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A durable power of attorney is sometimes simply known as a “power of attorney” or abbreviated to POA. It essentially allows someone to handle certain legal matters on your behalf. When the power of attorney is “durable,” it means that the authorization remains in effect in the event that you are struck by illness, accident, or some other event that causes incapacitation. It’s important to understand what extending durable power of attorney means so that you can make informed choices about how to use this tool when you are planning for your future.
Why do you need a durable power of attorney?
You need a durable power of attorney to help you adequately plan for the unfortunate event that you become incapacitated due to illness, injury, or some other accident. While very few of us plan to become incapacitated during our lifetimes, the reality is that many individuals do face times in their lives — either temporary or permanent — where they lack the cognitive or physical function to make informed decisions about their own health care, finances, or legal choices. In these instances, it is very important to have a plan in place before the necessity for one occurs.
Once you are incapacitated, it’s too late to direct others on how you would like these choices made. Establishing a durable power of attorney helps ensure that your wishes are upheld in the event that you cannot oversee them yourself. Taking this step in estate planning also helps ensure that there is no confusion or conflict as difficult and important decisions are made.
What is a durable power of attorney for?
A durable power of attorney allows you to appoint an individual to be in charge of decisions regarding your health care, finances, or legal concerns. A durable power of attorney can be established for only limited purposes or in a more general way. This established authority will be used to make decisions when you are unconscious or otherwise unable to make your wishes known yourself.
A durable power of attorney allows someone else to make these choices for you and can be created so that it goes into effect immediately or only upon proof of incapacitation.
When is a durable power of attorney needed?
A durable power of attorney could be needed in a temporary situation in which someone has been injured or fallen ill in a way that has left them incapacitated. If someone is unconscious from an accident, for example, a durable power of attorney can make medical decisions about their care. This appointed individual can also be needed in more permanent situations such as ongoing cognitive decline due to illness or injury.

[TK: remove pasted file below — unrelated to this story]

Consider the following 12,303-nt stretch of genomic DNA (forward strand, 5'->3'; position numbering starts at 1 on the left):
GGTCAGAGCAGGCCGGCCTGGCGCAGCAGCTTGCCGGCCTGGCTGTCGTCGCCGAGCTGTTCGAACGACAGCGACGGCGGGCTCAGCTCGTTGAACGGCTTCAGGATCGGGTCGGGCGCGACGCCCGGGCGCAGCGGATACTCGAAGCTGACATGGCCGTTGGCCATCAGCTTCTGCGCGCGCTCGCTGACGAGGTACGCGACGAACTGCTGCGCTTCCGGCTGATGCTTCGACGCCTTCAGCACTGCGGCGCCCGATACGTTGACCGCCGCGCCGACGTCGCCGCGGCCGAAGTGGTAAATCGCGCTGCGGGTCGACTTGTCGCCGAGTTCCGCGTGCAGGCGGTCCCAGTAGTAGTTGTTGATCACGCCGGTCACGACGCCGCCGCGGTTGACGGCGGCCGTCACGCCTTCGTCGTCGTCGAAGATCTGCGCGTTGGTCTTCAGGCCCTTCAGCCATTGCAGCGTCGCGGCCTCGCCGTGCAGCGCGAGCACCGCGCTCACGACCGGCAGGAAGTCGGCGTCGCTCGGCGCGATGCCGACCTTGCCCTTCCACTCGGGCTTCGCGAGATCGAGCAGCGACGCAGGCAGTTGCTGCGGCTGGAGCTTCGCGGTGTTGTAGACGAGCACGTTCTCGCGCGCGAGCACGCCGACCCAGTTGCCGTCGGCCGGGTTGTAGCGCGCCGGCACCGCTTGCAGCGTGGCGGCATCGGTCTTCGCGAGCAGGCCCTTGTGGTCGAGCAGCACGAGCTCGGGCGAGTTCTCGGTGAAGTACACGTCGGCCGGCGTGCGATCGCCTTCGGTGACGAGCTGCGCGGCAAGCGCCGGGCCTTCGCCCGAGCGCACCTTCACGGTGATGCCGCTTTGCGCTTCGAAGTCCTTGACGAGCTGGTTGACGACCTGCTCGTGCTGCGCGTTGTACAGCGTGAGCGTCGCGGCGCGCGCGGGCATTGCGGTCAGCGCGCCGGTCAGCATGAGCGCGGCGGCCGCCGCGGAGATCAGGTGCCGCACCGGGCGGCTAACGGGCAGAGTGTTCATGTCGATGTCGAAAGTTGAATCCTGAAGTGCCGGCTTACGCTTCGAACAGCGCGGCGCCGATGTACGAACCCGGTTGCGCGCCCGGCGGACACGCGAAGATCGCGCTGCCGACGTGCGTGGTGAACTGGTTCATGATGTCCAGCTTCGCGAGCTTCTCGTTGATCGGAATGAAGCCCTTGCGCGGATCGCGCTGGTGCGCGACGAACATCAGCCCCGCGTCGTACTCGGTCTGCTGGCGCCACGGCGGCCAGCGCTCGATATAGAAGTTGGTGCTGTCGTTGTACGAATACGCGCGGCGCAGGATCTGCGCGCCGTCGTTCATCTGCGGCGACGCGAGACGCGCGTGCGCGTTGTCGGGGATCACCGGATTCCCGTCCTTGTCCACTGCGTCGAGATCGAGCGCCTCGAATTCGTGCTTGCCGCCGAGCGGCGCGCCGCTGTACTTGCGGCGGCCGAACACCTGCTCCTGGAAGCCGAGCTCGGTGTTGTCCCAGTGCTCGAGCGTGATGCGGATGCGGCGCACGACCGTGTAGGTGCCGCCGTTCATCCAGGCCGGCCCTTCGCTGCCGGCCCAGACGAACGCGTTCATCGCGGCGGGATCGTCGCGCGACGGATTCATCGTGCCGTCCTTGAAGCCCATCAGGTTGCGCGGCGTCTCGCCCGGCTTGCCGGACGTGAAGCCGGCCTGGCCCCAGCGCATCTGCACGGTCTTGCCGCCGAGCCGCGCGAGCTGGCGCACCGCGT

If someone has been diagnosed with a degenerative cognitive disorder, appointing someone to have a durable power of attorney can help ensure that the individual’s estate is handled in the way that best aligns with that individual’s preferences even if the illness makes them incapable of making those choices for themselves.
How does a durable power of attorney protect you and your loved ones?
Estate planning is an important part of ensuring that your loved ones are protected upon your death. Many people recognize the need to protect their choices by making a will that directs others on how to handle their estate in this situation. Appointing a durable power of attorney allows this same level of protection and assurance in the case of becoming incapacitated by illness or injury.
Without the appointing of a durable power of attorney, important decisions regarding medical care, legal matters, or finances can be disputed and cause tension and turmoil among family members. Having a durable power of attorney is an important part of thorough estate planning that makes sure your choices are honored and protected.
What happens if you don’t have a durable power of attorney?
In the absence of a durable power of attorney, courts will often have to intervene in any dispute about medical care, legal issues, or finances. This process can be costly, time-consuming, and frustrating for family members who are left trying to piece together a loved one’s wishes from incomplete information. A family member may find themselves unexpectedly called upon to make difficult medical decisions, causing distress and confusion. In some cases, the absence of a durable power of attorney may mean that there is no clear choice for who can make decisions at all, especially if there are no family members to contact. Courts may appoint someone to act on behalf of an incapacitated individual, which might mean that the person given this power is someone who acts in a way counter to the wishes of the individual in question or who simply does not have access to information about the individual’s preferences and viewpoints. Furthermore, this court-ordered appointment of someone to make these decisions can cause conflicts among family members who contest the appointment or have differing viewpoints about the decisions made.